Working in small batches in a Lean principle. That's counter-intuitive for many people. The idea that large batches are more efficient is deeply ingrained in modern day society. Doesn't overhead increase when working with small batches?
Here is a group exercise to demonstrate the power of small batches.
Each participant receives the following materials:
* six letter sized papers
* six envelopes
* a pen
Also, there's a list of six names which everyone can see.
Each participant has to write a name from the list on a piece of paper, fold it, put it in the envelope, seal the envelope, and finally write the name on the envelope.
They should do this for all six names on the list.
Divide the participants into two groups. The participants in one group follow the Large Batch Method. Participants in the other group follow the Small Batch Method.
Each participant of the Large Batch Method first has to write all six names on the six envelopes, then fold all six papers, then put the papers into the envelopes, then seal all envelopes, and finally write the names on them. For many people, this way of working intuitively seems the most efficient.
Each participant of the Small Batch Method group writes a name on a piece of paper, folds it, puts it in an envelope, seals the envelope and writes the name on it. Then does the same for the next name on the list.
I also ask the participants to secretly estimate how long they think it will take them to complete this exercise.
Every time I have done this exercise a participant of the Small Batch Method is the fastest. On average the Small Batch Method is about 20% faster. This never fails to surprise people.
Also, most people tend to underestimate the time they need to complete this exercise, sometimes by as much as 100%.
Obviously there are parallels with software development. The following are some of the observations that are typically made:
* Small Batch Method participants eventually settle into a rhythm. The Large Batch Method people will often get stressed out at the end in a mad dash to get things finished. In software development people can get very stressed in the last few weeks of a Big Bang release, whereas if the software is being built and rolled out incrementally, doing a release is just business as usual.
* What if it turned out that the folded papers didn't fit into the envelopes and needed an extra fold? The Small Batch people would have found this out sooner in the process than the Large Batch people. In software development it makes sense to deliver so called "Tracer Bullets" early in the process to find any technical bottlenecks, problems with usability, "wrong" requirements, and so on.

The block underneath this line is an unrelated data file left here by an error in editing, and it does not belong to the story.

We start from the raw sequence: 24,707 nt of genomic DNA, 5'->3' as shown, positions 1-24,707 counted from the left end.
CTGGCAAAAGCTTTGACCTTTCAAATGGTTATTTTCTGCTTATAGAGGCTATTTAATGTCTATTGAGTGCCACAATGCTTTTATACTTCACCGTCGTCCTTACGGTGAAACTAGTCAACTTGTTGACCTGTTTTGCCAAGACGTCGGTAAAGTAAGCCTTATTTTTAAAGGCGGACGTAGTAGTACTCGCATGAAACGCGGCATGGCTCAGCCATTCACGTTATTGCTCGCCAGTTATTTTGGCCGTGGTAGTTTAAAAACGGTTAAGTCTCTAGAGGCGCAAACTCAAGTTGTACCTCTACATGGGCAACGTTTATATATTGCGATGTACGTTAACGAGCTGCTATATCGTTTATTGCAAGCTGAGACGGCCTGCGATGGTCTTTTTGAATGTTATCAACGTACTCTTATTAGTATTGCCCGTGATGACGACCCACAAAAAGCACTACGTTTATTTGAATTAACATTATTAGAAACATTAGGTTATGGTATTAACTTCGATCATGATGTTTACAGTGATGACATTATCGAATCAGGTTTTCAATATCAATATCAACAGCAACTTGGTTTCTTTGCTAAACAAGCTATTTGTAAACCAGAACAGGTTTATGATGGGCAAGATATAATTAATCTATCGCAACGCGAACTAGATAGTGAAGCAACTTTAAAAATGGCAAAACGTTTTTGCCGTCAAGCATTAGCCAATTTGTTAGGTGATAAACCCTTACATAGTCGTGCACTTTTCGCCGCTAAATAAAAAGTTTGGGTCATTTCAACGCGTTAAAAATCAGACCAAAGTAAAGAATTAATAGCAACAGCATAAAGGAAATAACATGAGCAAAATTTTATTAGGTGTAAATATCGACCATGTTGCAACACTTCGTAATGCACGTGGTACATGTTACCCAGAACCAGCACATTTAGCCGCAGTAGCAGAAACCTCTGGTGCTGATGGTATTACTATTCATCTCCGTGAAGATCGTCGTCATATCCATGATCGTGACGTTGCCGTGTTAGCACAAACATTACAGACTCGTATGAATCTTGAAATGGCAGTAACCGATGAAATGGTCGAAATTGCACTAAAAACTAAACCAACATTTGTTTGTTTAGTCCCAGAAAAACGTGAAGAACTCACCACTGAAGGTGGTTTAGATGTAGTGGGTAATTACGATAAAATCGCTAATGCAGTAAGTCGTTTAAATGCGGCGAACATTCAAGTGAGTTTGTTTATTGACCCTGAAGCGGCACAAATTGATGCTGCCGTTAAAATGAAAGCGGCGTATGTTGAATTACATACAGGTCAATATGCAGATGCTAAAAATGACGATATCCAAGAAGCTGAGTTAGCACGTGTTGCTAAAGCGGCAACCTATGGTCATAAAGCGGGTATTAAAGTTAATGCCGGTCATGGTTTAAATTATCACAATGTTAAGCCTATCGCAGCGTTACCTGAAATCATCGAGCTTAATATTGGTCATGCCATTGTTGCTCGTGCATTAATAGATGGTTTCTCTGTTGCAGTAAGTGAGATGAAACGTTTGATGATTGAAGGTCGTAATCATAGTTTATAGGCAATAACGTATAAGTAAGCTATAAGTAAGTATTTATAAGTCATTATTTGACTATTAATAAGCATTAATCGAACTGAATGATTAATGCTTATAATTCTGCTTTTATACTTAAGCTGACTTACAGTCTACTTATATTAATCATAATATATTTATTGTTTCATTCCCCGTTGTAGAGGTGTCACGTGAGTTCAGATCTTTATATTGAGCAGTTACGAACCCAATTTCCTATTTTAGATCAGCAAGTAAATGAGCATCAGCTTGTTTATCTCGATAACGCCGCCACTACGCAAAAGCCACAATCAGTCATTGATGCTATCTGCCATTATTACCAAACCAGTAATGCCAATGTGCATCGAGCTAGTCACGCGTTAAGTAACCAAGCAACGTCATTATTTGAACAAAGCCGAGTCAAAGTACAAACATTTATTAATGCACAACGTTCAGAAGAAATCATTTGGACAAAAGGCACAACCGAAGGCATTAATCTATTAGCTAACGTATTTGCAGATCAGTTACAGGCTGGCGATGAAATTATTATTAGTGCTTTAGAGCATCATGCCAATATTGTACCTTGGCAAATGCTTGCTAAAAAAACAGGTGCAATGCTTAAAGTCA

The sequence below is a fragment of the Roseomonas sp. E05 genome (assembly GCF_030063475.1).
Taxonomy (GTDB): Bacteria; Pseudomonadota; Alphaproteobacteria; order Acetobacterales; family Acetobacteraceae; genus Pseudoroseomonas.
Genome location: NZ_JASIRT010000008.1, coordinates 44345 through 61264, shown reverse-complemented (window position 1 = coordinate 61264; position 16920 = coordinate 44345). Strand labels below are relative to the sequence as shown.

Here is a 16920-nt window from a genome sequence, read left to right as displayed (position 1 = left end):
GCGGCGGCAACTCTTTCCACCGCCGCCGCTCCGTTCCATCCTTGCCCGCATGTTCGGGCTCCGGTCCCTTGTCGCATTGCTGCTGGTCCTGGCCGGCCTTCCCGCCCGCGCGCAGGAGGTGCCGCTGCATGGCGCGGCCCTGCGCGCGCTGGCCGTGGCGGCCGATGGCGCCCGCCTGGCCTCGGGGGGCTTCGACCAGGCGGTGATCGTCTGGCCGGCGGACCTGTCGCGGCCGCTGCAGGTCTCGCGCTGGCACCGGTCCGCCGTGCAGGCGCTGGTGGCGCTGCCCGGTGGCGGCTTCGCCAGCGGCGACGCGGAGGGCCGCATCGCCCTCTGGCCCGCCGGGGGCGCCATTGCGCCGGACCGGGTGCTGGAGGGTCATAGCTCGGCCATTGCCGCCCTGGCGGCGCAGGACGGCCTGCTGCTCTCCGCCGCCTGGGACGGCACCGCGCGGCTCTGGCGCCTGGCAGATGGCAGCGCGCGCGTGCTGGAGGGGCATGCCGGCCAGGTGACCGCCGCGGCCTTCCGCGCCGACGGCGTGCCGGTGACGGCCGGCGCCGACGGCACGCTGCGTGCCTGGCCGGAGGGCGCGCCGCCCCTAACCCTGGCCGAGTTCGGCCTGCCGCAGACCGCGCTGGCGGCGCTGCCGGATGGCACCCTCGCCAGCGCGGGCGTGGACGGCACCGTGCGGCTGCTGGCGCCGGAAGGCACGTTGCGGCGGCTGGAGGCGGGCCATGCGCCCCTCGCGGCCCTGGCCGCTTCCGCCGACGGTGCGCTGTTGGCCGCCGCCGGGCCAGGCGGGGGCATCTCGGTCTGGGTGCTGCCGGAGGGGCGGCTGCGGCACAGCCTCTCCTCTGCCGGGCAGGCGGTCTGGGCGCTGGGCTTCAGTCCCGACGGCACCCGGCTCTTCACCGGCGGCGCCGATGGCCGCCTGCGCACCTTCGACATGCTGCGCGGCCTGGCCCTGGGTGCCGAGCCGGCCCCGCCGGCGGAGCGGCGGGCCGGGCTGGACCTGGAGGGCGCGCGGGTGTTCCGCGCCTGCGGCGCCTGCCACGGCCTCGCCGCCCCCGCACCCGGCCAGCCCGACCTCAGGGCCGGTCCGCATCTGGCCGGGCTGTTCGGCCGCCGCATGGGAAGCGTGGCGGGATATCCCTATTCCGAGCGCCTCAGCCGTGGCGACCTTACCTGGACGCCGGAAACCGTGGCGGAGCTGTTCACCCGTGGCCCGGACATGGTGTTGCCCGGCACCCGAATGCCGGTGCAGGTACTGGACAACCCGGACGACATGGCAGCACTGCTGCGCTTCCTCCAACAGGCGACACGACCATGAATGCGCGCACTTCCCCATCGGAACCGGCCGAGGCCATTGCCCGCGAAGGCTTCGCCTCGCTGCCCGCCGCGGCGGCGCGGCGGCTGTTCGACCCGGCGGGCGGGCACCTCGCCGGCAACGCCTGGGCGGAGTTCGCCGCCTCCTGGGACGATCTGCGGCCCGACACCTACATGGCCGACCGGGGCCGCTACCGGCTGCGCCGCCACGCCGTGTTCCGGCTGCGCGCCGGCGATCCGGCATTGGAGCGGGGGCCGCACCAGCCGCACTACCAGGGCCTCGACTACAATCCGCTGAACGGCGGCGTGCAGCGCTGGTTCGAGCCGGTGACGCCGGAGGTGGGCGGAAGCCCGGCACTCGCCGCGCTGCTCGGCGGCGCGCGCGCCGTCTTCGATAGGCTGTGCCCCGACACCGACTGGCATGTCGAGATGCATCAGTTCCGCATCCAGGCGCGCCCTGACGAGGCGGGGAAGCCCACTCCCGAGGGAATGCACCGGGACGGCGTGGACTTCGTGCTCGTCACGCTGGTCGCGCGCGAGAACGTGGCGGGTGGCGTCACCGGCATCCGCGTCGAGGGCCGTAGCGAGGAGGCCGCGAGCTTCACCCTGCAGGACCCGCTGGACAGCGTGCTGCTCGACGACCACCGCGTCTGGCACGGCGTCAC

* The first finished envelope (value for customer) was delivered far sooner by the Small Batch Method. In software development a product that includes only a couple of useful features of the complete intended scope can still deliver value. Why wait with releasing useful software until "everything" is "finished"?
* The order of the envelopes might get messed up with the Large Batch Method. The wrong name might get written on an envelope, resulting in a wrongly addressed, and unhappy, customer. In software development doing a huge release with many features will risk having more bugs, as there are more things to test and integrate and keep track of. If something goes wrong during a release to production it will be significantly harder to track down what caused the bug than it is with a smaller release.
* Apparently, we can be way off estimating how long something as simple as stuffing envelopes will take. But we will probably be more accurate the second time we have to estimate our work. The problem in software development is that we never estimate the exact same thing. The requirements are never exactly the same, the domain is different, the technology is different and there may be different people working on the software.
a video by Ron Pereira. In this video Ron demonstrates an even simpler version of this exercise, with ten envelopes. Study has shown that the Large Batch Method loses time mostly by "housekeeping" stuff like keeping the stacks tidy, shuffling papers around the table, etc.
Eric Ries also has an excellent article on Small Batches, which I came across while doing research for this article. It nicely sums up all the advantages of Small Batches.
The first time I tried this exercise I used ten envelopes per person, but then the exercise took a little too long. With six envelopes it is a bit shorter and it gets the point across just as well.
If you have a larger group, you might want to try this with teams of two or three people working together. The Small Batch people would work as individuals, the Large Batch people would work as an assembly line. Give each group 20 seconds before the exercise to discuss how to divide up the work. You probably want to use ten or twelve envelopes when doing this exercise with groups, otherwise it is a bit too quick.
Now go forth and use the power of small batches!